Joseph Narrative (3): Who sold Joseph?

For the previous stories, see here (1) and here (2)
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As we have seen, Joseph narrative is quite troublesome, and it’s only getting worse thereon.

28 When some Midianite traders passed by, they drew Joseph up, lifting him out of the pit, and sold him to the Ishmaelites for twenty pieces of silver. And they took Joseph to Egypt.
29  When Reuben returned to the pit and saw that Joseph was not in the pit, he tore his clothes. 
30 He returned to his brothers, and said, “The boy is gone; and I, where can I turn?” 
31 Then they took Joseph’s robe, slaughtered a goat, and dipped the robe in the blood. 
32 They had the long robe with sleeves taken to their father, and they said, “This we have found; see now whether it is your son’s robe or not.” 
33 He recognized it, and said, “It is my son’s robe! A wild animal has devoured him; Joseph is without doubt torn to pieces.” 
34 Then Jacob tore his garments, and put sackcloth on his loins, and mourned for his son many days. 
35 All his sons and all his daughters sought to comfort him; but he refused to be comforted, and said, “No, I shall go down to Sheol to my son, mourning.” Thus his father bewailed him. 36 Meanwhile the Midianites had sold him in Egypt to Potiphar, one of Pharaoh’s officials, the captain of the guard.

The text above indicates that, after Judah’s proposal to sell Joseph to Ishmaelites, strangely Midianite traders suddenly appear and draw Joseph out of the pit. What were the brothers doing at that time? The storyline is mysterious. They were eating their meal in a place far from the pit. Midianites draw Joseph out of the pit and sell him to Ishmaelites. 

According to v. 29, as Reuben first planned, he returns to the pit and tries to save him. But it is already after Midianites sold Joseph. From the brothers’ perspective, Joseph’s whereabouts are in the dark. They don’t even know whether their brother is dead or alive. Both Reuben’s and Judah’s plans came to nothing. The only plan that can be carried out is to dip Joseph’s robe in a goat’s blood and show it to their father to deceive him. They just have to cover up the case.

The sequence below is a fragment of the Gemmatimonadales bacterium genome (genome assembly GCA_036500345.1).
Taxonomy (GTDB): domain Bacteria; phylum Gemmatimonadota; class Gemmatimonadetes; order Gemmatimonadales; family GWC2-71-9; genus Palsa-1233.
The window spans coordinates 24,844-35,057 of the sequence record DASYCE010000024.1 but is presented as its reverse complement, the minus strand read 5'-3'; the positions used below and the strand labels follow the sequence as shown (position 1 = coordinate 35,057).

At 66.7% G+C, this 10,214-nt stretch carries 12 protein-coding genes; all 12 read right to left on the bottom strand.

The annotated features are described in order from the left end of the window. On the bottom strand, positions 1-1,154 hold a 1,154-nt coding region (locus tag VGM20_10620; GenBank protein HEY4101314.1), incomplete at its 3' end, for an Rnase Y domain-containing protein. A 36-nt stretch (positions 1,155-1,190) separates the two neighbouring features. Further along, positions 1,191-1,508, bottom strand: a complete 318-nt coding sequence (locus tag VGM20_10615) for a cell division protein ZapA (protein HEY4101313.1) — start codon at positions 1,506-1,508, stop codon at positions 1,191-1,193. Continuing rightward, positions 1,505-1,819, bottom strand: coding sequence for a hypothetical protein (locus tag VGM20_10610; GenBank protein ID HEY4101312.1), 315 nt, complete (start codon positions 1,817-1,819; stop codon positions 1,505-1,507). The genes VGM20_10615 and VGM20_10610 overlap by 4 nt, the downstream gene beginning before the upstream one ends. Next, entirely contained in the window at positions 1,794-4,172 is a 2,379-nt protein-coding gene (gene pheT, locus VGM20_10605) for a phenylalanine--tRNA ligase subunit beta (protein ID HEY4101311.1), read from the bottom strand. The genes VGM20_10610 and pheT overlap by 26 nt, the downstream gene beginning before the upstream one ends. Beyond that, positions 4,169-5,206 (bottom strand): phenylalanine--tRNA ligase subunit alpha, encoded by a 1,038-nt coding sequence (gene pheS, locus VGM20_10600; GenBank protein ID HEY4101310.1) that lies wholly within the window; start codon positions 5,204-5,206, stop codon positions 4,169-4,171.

The narrative problems keep on coming. According to v. 28, it was the Midianites who sold Joseph to Ishmaelites. But in v. 36, Joseph is still in the hands of Midianites. They bring Joseph to Egypt and sell Joseph to Potiphar. Again, according to v. 28, it must have been Ishmaelites who brought Joseph to Egypt. This line of the story is, in fact, supported by Gen 39:1, in which we are told that Potiphar buys Joseph from Ishmaelites. 

In conclusion, we must now know that Joseph narrative is not at all straightforward. As we have seen, there are many points of contradictions and inconsistencies. Much ink has been spilled on this matter, and one of the most important scholarly contributions is probably the so-called Documentary Hypothesis, a part of source criticism. It represented biblical scholarship of the twentieth century in the Hebrew Bible and still is considered to be a significant part of the pentateuchal studies, perhaps one of the most significant parts. What I wish to do here is to let people know what scholars have found in the Bible so that they can think about the Bible, deconstruct and reconstruct their belief system as Christians, Jews, or just non-religious persons if that is necessary.

As I expressed, these three posts are completely based on my memory about Dr. Baden’s recent work, the Composition of the Pentateuch. 

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